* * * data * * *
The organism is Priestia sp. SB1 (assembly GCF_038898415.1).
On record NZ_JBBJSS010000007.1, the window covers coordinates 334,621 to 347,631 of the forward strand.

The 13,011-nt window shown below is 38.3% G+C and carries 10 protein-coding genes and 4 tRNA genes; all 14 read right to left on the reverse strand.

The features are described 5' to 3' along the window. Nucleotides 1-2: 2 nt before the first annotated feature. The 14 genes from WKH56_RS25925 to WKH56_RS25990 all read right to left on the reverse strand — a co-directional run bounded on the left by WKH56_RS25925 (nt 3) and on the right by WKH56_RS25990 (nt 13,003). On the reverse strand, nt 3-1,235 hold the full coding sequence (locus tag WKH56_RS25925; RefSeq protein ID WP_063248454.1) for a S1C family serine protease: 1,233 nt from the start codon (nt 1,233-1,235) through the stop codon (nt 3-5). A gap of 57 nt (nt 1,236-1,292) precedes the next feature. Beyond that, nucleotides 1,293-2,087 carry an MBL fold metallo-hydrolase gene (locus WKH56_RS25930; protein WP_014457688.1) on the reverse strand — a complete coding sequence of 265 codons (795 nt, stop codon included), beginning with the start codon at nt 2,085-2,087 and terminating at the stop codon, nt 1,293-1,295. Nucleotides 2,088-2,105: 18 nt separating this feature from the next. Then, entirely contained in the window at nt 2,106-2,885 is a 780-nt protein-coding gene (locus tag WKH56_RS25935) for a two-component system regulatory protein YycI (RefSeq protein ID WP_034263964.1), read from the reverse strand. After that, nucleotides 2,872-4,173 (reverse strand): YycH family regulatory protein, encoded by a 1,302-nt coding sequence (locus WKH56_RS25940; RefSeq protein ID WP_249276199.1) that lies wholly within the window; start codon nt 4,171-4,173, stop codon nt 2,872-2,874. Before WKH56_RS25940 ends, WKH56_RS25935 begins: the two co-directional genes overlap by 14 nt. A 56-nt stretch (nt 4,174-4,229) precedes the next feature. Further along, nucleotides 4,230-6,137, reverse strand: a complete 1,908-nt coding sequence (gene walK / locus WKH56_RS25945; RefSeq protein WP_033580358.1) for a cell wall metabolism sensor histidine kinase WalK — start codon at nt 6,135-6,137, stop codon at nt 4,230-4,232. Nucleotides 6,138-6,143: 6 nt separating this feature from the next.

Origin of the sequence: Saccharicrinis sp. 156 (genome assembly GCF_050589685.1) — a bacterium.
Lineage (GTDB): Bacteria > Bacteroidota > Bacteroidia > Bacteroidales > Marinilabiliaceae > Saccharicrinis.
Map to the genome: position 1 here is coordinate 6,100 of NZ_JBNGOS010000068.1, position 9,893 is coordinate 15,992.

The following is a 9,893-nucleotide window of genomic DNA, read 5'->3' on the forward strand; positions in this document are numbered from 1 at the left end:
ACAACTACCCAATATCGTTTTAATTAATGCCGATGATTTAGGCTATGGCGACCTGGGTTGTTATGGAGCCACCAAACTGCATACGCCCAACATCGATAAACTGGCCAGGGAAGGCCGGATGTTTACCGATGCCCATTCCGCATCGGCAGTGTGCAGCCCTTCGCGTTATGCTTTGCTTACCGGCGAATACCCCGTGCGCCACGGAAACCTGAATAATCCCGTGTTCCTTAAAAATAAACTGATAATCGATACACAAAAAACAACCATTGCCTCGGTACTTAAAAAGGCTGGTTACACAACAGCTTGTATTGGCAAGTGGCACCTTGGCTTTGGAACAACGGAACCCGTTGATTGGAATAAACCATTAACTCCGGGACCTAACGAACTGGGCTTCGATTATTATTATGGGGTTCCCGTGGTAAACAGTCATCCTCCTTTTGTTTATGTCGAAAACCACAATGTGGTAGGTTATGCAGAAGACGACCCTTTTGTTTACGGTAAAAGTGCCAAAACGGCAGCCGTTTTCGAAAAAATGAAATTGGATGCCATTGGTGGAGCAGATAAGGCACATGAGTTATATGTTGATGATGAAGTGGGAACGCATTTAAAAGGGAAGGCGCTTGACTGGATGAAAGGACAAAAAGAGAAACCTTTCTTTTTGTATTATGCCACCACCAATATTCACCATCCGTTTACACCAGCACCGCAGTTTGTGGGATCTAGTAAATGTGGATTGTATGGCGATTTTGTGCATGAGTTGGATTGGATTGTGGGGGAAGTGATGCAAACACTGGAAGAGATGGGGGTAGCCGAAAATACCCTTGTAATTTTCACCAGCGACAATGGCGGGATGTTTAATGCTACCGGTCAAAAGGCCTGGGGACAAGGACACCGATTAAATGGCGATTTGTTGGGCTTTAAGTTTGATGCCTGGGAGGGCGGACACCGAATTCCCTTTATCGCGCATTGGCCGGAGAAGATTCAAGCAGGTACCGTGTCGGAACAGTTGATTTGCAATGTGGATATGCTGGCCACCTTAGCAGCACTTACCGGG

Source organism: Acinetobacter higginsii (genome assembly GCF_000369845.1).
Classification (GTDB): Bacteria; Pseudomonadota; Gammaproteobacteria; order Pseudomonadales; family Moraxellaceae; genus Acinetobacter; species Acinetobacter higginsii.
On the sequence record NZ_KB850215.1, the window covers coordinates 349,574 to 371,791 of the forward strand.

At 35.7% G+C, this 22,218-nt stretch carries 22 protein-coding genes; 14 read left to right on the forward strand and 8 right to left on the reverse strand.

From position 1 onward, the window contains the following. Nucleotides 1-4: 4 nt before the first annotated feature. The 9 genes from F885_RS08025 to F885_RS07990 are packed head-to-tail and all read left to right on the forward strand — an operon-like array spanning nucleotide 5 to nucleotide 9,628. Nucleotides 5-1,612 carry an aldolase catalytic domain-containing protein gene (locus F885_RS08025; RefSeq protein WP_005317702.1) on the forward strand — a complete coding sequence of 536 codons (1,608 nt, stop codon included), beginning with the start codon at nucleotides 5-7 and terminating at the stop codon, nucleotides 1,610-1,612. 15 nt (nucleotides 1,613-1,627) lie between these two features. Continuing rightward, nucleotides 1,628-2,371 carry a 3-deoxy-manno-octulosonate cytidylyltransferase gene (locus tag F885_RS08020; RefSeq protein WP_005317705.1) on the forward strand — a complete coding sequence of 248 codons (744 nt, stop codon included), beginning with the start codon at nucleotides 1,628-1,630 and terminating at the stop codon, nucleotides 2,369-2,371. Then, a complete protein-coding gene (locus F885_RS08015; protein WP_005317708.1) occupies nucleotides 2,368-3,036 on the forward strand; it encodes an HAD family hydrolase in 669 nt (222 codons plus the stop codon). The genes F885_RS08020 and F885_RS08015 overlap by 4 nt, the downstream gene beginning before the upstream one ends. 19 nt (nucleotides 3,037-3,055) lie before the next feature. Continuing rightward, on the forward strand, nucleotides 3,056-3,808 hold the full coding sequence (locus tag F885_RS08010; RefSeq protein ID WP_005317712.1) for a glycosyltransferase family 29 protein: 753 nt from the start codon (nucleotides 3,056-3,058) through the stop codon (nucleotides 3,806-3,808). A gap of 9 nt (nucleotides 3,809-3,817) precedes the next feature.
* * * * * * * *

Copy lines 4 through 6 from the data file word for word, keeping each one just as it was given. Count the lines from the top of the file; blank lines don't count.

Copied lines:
The features are described 5' to 3' along the window. Nucleotides 1-2: 2 nt before the first annotated feature. The 14 genes from WKH56_RS25925 to WKH56_RS25990 all read right to left on the reverse strand — a co-directional run bounded on the left by WKH56_RS25925 (nt 3) and on the right by WKH56_RS25990 (nt 13,003). On the reverse strand, nt 3-1,235 hold the full coding sequence (locus tag WKH56_RS25925; RefSeq protein ID WP_063248454.1) for a S1C family serine protease: 1,233 nt from the start codon (nt 1,233-1,235) through the stop codon (nt 3-5). A gap of 57 nt (nt 1,236-1,292) precedes the next feature. Beyond that, nucleotides 1,293-2,087 carry an MBL fold metallo-hydrolase gene (locus WKH56_RS25930; protein WP_014457688.1) on the reverse strand — a complete coding sequence of 265 codons (795 nt, stop codon included), beginning with the start codon at nt 2,085-2,087 and terminating at the stop codon, nt 1,293-1,295. Nucleotides 2,088-2,105: 18 nt separating this feature from the next. Then, entirely contained in the window at nt 2,106-2,885 is a 780-nt protein-coding gene (locus tag WKH56_RS25935) for a two-component system regulatory protein YycI (RefSeq protein ID WP_034263964.1), read from the reverse strand. After that, nucleotides 2,872-4,173 (reverse strand): YycH family regulatory protein, encoded by a 1,302-nt coding sequence (locus WKH56_RS25940; RefSeq protein ID WP_249276199.1) that lies wholly within the window; start codon nt 4,171-4,173, stop codon nt 2,872-2,874. Before WKH56_RS25940 ends, WKH56_RS25935 begins: the two co-directional genes overlap by 14 nt. A 56-nt stretch (nt 4,174-4,229) precedes the next feature. Further along, nucleotides 4,230-6,137, reverse strand: a complete 1,908-nt coding sequence (gene walK / locus WKH56_RS25945; RefSeq protein WP_033580358.1) for a cell wall metabolism sensor histidine kinase WalK — start codon at nt 6,135-6,137, stop codon at nt 4,230-4,232. Nucleotides 6,138-6,143: 6 nt separating this feature from the next.

Origin of the sequence: Saccharicrinis sp. 156 (genome assembly GCF_050589685.1) — a bacterium.
Lineage (GTDB): Bacteria > Bacteroidota > Bacteroidia > Bacteroidales > Marinilabiliaceae > Saccharicrinis.